Net Neutrality Has Been Rolled Back - But It's Not Dead Yet

Net neutrality dead in US Top gloomy predictions of internet’s near future

Net Neutrality Has Been Rolled Back - But It's Not Dead Yet

When fighting against the 2015 net neutrality rules, the ISPs said nearly in unison that they would prefer to leave net neutrality rules to Congress instead of the FCC.

"In the short-run, we'll see that internet service providers will recruit higher-end users, knowing that they can take speed and service away from you and me in order to provide that faster service to higher-end customers who are paying more", Portney said. The rules initally passed under President Obama, but the FCC under the Trump Administration discarded the rule in December.

The controversial repeal of Obama-era net neutrality protections is officially set to take effect on Monday, despite ongoing efforts from members of Congress, state officials, tech companies and advocacy groups to save the rules.

Yet critics say that's a mistake, arguing that the FCC has the expertise and ability to regulate the internet industry, given that the agency's bailiwick is communication networks. "Americans in every state and across the political spectrum support rules that ban ISPs from blocking, throttling, and prioritizing web traffic". It may sound like a miracle, but it's actually just HB 2282, a bill that passed in March that protects net neutrality and a free and open internet. Others, including the governors of Montana and NY, used executive orders to force net neutrality.

Republican FCC Chairman Ajit Pai has accused Democrats of "scare tactics" in their opposition to net neutrality repeal.

Net Neutrality Has Been Rolled Back - But It's Not Dead Yet

"The gutting of net neutrality is a symbol of our broken democracy", said Evan Greer, deputy director of Fight For the Future, in a statement Monday. Then-FCC Chairman Tom Wheeler called it a victory, saying the rules allowed the commission to act as an Internet "referee". Nine in 10 American households use the internet, according to Pew Research Center, for everything from researching recipes, communicating with friends and family by marking themselves "safe" on Facebook or Googling symptoms of a medical issue to see whether a trip to the emergency room is needed.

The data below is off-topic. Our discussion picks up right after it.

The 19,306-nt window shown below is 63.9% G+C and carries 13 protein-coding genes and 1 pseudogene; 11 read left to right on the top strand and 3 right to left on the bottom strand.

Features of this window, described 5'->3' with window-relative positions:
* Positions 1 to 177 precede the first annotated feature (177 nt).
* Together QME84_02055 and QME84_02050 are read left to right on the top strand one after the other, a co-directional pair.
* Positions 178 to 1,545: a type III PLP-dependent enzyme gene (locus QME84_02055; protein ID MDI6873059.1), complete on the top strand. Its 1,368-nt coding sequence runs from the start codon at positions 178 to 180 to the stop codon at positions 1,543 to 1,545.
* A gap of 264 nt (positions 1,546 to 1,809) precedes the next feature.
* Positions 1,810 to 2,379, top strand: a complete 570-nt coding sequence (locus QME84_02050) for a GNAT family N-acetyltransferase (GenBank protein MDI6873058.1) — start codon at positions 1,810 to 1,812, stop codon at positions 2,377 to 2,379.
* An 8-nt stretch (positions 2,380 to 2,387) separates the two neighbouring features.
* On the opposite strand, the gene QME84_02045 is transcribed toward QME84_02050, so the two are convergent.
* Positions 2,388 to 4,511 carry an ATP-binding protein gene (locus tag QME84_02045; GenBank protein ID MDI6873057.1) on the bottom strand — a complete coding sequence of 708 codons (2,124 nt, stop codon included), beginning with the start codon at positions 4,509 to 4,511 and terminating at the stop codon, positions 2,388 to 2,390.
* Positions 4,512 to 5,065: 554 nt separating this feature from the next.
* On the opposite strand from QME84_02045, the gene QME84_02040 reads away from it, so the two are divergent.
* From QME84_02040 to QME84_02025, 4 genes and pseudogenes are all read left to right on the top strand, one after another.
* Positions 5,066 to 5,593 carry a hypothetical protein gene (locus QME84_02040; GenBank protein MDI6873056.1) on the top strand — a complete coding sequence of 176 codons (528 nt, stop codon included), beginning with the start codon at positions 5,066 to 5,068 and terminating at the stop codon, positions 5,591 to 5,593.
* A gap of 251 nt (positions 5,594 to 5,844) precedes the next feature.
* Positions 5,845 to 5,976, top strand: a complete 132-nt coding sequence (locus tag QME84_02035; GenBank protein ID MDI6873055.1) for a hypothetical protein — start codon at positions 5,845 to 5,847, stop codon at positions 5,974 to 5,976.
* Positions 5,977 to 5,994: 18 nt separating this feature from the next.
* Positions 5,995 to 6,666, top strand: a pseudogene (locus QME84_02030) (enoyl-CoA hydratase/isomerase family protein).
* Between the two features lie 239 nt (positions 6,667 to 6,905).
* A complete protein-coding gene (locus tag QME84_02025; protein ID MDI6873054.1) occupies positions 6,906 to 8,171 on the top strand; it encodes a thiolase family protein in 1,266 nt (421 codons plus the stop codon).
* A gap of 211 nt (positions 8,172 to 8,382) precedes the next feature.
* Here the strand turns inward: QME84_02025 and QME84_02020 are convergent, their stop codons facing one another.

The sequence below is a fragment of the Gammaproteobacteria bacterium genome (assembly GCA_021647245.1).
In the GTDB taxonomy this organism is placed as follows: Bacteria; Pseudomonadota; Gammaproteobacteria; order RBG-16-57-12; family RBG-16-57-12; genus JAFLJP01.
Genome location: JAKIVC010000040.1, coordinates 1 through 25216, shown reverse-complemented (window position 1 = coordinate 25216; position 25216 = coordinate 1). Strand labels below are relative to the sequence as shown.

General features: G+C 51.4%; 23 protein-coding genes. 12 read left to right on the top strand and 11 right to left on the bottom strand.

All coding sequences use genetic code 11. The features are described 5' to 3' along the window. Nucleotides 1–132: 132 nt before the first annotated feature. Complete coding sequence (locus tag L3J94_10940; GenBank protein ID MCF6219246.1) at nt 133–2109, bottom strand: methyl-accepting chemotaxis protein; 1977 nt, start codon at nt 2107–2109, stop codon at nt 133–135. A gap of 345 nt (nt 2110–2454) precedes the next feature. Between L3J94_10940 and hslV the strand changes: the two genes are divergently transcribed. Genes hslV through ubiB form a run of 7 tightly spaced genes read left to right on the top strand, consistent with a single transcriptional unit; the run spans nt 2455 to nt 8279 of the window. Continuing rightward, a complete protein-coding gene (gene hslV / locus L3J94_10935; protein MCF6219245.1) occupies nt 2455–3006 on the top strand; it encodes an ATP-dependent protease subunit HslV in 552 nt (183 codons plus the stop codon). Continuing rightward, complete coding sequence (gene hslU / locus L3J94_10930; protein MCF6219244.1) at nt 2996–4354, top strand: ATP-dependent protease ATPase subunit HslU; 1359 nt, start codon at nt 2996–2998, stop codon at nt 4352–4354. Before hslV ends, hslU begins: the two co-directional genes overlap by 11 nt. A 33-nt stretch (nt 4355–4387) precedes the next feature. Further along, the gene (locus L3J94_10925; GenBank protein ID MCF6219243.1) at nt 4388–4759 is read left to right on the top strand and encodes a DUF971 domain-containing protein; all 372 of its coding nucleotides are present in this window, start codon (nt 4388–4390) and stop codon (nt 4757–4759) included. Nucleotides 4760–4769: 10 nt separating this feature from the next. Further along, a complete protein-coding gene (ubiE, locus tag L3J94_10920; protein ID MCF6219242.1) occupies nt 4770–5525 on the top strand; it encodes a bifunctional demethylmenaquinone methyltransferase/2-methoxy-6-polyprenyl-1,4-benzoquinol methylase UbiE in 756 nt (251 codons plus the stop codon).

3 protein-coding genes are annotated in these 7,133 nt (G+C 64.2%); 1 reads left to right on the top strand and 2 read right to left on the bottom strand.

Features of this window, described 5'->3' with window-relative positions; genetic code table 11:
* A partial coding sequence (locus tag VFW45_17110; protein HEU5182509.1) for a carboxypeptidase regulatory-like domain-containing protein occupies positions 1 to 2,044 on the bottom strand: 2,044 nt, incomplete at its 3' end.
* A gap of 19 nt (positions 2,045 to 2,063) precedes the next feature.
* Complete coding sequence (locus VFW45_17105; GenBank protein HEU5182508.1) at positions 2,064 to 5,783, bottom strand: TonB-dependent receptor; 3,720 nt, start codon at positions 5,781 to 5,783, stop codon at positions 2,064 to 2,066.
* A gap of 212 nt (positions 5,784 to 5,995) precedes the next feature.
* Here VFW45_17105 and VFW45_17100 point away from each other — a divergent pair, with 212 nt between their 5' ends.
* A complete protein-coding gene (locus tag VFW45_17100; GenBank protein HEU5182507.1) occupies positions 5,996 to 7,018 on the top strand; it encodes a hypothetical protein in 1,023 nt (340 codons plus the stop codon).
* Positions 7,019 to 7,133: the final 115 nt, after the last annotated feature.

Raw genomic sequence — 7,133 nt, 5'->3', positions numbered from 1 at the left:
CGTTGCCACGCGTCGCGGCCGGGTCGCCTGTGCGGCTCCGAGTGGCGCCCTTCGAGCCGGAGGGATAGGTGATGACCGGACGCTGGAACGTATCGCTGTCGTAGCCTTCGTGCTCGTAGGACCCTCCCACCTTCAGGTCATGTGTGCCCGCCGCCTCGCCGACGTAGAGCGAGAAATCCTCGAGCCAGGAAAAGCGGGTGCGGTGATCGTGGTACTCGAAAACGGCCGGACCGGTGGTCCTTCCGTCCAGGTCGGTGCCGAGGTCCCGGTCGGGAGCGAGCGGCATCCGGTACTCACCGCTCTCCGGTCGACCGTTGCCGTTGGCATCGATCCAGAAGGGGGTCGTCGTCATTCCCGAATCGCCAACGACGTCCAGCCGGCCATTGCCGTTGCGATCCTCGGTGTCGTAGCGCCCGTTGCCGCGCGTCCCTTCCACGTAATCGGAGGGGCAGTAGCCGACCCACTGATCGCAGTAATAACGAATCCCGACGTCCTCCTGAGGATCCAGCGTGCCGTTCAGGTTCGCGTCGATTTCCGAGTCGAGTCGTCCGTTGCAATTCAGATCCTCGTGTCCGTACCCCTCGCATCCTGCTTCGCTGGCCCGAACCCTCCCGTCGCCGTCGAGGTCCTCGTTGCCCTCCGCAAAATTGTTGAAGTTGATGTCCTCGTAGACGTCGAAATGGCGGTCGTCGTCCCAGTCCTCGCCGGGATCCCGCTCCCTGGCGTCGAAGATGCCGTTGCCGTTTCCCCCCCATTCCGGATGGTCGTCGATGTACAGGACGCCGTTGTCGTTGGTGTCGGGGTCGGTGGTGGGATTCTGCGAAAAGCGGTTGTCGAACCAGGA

What's more, internet advocates have always been concerned that if broadband providers are able to create so-called fast lanes to particular sites and services, they will in effect slow down traffic to all other locations on the internet. The US Congress also plans to debate a motion to overturn the FCC decision. The end of the rules comes as House Democrats are pressing for a resolution to reinstate them. The rules also restricted ISPs from charging extra for certain traffic, creating so-called fast lanes for companies and consumers.

With net neutrality rules gone, AT&T and Verizon can give priority to their own movies and TV shows, while hurting rivals such as Amazon, YouTube and startups yet to be born.

Washington and OR now have their own net neutrality laws, and a bill is pending in California's legislature.




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